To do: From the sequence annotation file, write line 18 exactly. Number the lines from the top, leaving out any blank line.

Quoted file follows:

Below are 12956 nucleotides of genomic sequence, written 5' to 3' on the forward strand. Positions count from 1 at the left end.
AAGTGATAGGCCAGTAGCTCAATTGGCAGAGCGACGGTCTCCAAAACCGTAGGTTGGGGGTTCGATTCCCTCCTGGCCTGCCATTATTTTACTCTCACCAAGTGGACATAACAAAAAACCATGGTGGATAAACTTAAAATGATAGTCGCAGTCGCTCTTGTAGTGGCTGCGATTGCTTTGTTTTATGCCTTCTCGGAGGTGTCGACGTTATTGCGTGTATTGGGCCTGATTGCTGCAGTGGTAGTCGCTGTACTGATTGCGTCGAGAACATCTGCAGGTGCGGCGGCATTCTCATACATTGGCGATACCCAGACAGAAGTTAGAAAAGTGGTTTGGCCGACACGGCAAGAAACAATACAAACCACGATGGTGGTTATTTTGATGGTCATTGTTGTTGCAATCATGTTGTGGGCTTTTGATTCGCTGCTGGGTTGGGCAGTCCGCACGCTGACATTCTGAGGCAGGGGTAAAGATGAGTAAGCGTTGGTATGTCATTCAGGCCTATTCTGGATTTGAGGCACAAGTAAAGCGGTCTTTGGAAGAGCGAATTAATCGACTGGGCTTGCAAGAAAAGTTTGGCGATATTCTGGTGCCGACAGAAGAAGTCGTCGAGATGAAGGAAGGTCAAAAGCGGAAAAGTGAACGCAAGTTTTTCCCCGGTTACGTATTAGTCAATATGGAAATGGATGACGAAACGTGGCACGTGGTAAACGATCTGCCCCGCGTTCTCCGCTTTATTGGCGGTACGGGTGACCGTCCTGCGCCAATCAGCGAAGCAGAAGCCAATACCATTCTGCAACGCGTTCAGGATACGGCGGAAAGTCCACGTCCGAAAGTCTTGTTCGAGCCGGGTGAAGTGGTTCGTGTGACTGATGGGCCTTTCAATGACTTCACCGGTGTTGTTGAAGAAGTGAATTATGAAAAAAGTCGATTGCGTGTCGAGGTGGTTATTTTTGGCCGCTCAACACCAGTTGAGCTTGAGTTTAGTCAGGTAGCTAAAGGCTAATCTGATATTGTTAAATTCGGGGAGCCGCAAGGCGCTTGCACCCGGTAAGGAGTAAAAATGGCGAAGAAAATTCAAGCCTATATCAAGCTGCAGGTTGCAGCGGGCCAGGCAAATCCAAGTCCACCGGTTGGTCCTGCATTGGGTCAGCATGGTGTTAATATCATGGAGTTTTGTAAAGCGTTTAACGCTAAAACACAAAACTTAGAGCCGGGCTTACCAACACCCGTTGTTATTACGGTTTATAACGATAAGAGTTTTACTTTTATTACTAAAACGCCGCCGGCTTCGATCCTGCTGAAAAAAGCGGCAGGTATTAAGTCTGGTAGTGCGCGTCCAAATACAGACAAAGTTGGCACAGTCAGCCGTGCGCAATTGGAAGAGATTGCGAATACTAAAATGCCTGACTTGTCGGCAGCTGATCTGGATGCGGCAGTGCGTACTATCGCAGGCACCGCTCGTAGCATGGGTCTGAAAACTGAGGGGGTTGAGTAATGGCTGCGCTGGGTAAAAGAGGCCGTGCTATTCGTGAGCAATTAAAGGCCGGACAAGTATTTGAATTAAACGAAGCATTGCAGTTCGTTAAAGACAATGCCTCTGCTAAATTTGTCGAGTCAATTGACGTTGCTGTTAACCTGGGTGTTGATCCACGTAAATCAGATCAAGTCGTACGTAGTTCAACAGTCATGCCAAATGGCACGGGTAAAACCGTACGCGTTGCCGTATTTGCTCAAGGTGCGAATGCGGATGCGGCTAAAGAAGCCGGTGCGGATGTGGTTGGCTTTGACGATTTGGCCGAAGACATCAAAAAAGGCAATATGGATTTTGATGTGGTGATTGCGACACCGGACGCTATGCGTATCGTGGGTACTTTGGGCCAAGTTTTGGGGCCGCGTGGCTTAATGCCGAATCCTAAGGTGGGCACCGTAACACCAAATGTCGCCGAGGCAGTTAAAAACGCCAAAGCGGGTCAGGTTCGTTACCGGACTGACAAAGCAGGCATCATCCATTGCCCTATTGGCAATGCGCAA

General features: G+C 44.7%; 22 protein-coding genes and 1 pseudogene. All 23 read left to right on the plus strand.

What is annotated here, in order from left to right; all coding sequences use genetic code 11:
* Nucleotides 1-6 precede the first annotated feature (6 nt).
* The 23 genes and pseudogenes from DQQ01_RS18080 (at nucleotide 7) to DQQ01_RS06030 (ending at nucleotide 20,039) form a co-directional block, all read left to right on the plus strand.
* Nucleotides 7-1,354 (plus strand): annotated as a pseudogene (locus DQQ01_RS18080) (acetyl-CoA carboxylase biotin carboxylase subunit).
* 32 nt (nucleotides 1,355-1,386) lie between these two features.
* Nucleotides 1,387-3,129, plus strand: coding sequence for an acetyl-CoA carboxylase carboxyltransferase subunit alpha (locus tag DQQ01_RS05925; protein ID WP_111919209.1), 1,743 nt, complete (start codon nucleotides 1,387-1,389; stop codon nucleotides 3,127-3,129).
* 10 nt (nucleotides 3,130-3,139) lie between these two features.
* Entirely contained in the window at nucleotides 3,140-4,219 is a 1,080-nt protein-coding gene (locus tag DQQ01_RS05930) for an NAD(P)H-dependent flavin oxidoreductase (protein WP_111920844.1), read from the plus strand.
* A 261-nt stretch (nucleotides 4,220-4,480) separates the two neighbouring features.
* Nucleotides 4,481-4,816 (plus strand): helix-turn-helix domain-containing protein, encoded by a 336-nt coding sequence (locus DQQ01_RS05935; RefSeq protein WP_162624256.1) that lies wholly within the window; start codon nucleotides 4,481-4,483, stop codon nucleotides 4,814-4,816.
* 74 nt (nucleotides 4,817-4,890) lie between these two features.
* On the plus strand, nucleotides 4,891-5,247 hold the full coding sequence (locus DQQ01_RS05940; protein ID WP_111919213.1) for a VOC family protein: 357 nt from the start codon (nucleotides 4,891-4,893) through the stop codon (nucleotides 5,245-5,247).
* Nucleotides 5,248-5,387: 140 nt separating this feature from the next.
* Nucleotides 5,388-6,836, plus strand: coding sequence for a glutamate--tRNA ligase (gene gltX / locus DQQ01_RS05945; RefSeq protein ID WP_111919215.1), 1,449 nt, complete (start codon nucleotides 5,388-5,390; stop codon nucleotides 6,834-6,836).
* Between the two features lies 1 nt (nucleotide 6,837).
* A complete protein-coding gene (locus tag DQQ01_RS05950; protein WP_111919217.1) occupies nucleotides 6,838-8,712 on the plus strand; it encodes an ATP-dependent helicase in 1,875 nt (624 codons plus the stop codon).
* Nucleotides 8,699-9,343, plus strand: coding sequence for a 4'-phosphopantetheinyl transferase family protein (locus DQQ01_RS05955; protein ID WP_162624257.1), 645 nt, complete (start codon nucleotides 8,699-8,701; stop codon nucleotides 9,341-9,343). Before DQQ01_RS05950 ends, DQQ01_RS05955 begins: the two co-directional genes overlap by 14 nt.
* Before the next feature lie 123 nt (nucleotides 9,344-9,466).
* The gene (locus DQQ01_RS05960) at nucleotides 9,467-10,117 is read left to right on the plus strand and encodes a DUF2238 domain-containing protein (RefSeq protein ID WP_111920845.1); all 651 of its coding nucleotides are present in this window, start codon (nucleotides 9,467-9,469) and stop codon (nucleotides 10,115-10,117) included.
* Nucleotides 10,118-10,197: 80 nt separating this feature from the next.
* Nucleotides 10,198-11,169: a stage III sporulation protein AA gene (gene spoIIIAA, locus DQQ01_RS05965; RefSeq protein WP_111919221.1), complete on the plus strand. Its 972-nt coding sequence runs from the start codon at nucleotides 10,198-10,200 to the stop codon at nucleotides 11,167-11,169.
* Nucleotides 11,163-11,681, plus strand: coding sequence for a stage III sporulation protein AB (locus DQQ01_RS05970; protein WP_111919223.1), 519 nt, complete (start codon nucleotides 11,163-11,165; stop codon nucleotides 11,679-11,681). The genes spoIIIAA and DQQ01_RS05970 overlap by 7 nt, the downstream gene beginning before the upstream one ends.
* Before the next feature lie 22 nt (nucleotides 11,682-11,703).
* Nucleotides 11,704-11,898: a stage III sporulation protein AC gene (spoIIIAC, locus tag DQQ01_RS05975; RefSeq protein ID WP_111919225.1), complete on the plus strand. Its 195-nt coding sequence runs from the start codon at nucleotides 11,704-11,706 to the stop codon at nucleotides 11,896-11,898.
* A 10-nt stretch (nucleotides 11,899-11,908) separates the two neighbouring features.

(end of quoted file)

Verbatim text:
* Between the two features lies 1 nt (nucleotide 6,837).